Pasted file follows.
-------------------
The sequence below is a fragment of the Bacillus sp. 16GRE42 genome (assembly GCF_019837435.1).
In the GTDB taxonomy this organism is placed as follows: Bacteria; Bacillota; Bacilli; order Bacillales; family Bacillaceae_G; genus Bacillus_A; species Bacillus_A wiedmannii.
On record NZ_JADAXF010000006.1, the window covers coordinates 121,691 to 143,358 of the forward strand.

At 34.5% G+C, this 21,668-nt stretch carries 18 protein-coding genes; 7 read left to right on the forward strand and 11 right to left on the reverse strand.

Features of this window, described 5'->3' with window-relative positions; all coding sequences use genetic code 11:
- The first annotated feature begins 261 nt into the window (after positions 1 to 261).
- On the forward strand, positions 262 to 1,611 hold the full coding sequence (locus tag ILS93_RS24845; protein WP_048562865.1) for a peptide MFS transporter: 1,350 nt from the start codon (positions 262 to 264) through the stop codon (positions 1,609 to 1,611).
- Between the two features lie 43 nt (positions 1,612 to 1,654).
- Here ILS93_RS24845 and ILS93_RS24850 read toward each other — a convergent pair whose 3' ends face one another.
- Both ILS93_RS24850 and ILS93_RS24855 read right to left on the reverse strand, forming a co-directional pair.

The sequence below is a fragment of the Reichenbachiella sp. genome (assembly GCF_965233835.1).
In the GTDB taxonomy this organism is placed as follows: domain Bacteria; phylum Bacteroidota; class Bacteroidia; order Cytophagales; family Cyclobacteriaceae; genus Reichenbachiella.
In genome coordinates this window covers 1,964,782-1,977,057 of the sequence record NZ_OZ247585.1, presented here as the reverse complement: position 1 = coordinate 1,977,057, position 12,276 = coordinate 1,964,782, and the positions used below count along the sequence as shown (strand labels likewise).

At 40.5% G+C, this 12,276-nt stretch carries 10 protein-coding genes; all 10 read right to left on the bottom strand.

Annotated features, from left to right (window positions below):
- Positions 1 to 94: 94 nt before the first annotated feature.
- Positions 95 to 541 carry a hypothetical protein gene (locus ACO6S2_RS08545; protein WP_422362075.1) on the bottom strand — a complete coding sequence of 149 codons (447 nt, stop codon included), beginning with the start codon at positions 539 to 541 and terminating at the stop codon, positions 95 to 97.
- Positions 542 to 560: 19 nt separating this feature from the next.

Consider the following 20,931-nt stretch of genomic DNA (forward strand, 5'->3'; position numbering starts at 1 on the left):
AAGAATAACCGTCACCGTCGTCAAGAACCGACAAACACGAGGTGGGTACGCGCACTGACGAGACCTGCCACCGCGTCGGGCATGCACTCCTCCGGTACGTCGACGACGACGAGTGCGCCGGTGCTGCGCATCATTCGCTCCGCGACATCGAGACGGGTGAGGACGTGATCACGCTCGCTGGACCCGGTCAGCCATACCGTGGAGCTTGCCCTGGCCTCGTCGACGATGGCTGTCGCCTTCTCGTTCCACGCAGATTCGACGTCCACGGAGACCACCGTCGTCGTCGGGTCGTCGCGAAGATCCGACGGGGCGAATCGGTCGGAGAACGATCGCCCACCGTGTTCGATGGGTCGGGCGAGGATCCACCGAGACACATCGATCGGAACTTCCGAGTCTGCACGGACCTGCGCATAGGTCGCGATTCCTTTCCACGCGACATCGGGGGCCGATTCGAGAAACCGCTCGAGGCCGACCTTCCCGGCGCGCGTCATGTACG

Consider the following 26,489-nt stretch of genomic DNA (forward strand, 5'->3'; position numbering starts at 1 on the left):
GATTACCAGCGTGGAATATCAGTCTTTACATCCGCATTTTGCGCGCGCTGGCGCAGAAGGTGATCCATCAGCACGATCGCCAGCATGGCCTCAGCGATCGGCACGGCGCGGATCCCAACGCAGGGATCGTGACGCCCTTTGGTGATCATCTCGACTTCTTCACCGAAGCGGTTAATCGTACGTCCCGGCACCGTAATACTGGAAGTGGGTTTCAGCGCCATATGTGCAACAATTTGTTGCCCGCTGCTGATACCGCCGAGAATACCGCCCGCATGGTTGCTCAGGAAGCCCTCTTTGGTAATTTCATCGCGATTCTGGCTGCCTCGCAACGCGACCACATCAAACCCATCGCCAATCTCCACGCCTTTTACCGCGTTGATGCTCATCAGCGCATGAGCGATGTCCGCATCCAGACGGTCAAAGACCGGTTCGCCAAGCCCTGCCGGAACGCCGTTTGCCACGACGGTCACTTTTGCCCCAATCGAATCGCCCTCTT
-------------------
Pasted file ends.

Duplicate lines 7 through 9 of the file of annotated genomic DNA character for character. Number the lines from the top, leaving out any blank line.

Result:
- On the forward strand, positions 262 to 1,611 hold the full coding sequence (locus tag ILS93_RS24845; protein WP_048562865.1) for a peptide MFS transporter: 1,350 nt from the start codon (positions 262 to 264) through the stop codon (positions 1,609 to 1,611).
- Between the two features lie 43 nt (positions 1,612 to 1,654).
- Here ILS93_RS24845 and ILS93_RS24850 read toward each other — a convergent pair whose 3' ends face one another.